# DIO Boards

C

#### Curt Wuollet

Hi all

I am trying to find parallel DIO cards that would be acceptable to the automation market. There are hundreds available, but I want a basic low cost card to be the "base I/O" for the LPLC project. I want something that people can afford to buy and use to evaluate the first pass PLC code I am writing. The suggestion was made to use the parallel printer port and I almost did, but, I want something that can handle "real" automation levels of 24VDC in and out. I also entertained
the idea of using OPTO22 hardware, but, I think that's too expensive for someone who just wants to try out the code.

Later on, I can add the high speed DMA enabled DIO that will let us compete with anyone for speed, but for now, Im looking for something that won't scare off people who want to help test or develop.

What's out there ?

Thanks

Curt Wuollet, Wide Open Technologies

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R

#### Rob Martin

I have boards from ComputerBoards Inc. in the past, and been pleased with them both as cost effective and functionally effective boards. They are generally compatible with National Instruments as well, so the user will have a choice between the "name brand" at higher cost and the "generic" computer boards for evaluation or lower-budget production use.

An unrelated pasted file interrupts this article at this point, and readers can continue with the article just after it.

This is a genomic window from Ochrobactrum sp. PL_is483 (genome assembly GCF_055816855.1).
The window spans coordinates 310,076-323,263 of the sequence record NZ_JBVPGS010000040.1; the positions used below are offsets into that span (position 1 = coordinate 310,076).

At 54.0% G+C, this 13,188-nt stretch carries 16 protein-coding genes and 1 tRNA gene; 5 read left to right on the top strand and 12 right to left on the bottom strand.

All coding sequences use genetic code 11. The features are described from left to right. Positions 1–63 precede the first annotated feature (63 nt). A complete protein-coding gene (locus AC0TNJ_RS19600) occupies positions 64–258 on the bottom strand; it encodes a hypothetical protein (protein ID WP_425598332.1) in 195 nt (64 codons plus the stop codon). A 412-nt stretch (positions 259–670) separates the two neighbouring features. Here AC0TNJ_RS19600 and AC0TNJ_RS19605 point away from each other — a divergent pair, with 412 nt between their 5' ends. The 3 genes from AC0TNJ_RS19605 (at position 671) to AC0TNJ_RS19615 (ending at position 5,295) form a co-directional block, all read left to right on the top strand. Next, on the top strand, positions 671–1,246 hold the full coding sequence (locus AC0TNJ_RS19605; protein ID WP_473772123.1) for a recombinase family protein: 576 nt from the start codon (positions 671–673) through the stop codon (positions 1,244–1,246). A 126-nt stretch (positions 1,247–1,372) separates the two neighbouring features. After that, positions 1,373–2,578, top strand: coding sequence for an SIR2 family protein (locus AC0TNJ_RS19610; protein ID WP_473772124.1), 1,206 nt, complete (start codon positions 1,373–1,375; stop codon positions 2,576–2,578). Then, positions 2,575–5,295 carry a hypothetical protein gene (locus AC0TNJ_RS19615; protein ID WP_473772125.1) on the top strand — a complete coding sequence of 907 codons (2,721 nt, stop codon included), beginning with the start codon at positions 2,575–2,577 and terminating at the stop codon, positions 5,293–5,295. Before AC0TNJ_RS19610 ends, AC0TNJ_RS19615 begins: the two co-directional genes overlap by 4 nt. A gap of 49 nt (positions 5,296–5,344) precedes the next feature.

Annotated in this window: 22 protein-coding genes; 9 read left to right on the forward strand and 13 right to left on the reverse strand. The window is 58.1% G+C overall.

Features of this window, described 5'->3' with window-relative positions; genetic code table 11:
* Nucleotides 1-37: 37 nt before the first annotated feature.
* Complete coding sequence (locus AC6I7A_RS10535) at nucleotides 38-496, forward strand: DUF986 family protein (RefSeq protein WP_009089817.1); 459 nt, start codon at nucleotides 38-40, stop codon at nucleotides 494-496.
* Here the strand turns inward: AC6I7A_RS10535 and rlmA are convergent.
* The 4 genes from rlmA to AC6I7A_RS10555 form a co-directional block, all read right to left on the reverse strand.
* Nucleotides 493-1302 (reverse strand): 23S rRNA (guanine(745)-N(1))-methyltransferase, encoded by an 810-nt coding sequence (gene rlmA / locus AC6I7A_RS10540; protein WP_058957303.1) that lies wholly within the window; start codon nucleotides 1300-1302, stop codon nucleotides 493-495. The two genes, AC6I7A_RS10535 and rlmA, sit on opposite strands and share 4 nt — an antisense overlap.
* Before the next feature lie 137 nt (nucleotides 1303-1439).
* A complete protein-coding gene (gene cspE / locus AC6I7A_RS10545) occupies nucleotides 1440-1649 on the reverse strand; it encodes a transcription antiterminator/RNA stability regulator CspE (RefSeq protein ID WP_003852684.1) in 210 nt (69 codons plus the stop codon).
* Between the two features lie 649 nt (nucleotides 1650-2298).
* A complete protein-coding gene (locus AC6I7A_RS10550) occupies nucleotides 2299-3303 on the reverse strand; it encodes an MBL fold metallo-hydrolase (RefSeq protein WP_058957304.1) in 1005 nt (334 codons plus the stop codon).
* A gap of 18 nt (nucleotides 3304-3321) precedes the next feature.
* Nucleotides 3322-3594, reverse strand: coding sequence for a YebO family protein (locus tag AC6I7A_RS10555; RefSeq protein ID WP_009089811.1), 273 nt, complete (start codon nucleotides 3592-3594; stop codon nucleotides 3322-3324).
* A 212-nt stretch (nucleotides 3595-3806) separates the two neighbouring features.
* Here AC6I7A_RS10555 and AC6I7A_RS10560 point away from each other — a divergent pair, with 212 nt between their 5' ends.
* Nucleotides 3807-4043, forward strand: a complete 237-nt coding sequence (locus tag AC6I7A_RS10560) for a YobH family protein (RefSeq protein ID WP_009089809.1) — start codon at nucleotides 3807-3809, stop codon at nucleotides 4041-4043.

robm

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P

#### Phil Covington

Hi Curt,

I also have had good luck with Computerboards stuff. I've used their CIO-DIO24 (TTL) card which is $69.00. Unfortunately, if you get out of their TTL level stuff, the price goes up steeply. I don't know of any inexpensive DIO cards that handle 24VDC. You might want to check out http://www.optimate.com/optilogic.htm and look at their Ethernet I/O Optilogic stuff. The 4 slot RTU base OL4054 is$129, the 8 Point OL2208 10-30 VDC input cards are $39 each, and the 8 Point OL2109 5-40 VDC output cards are$45. As an alternative for outputs, they also have an 8 point OL2108 relay output card for $45 each. For$213 you can have an 8in/8out 24VDC Ethernet I/O system. They are Linux friendly also (email them for info). It would be hard to beat that price for the same 24 VDC capability in a Computerboards product...

Another interesting system is Automation Direct's (www.automationdirect.com) DirectLogic I/O with the Host Engineering Ethernet Base Controller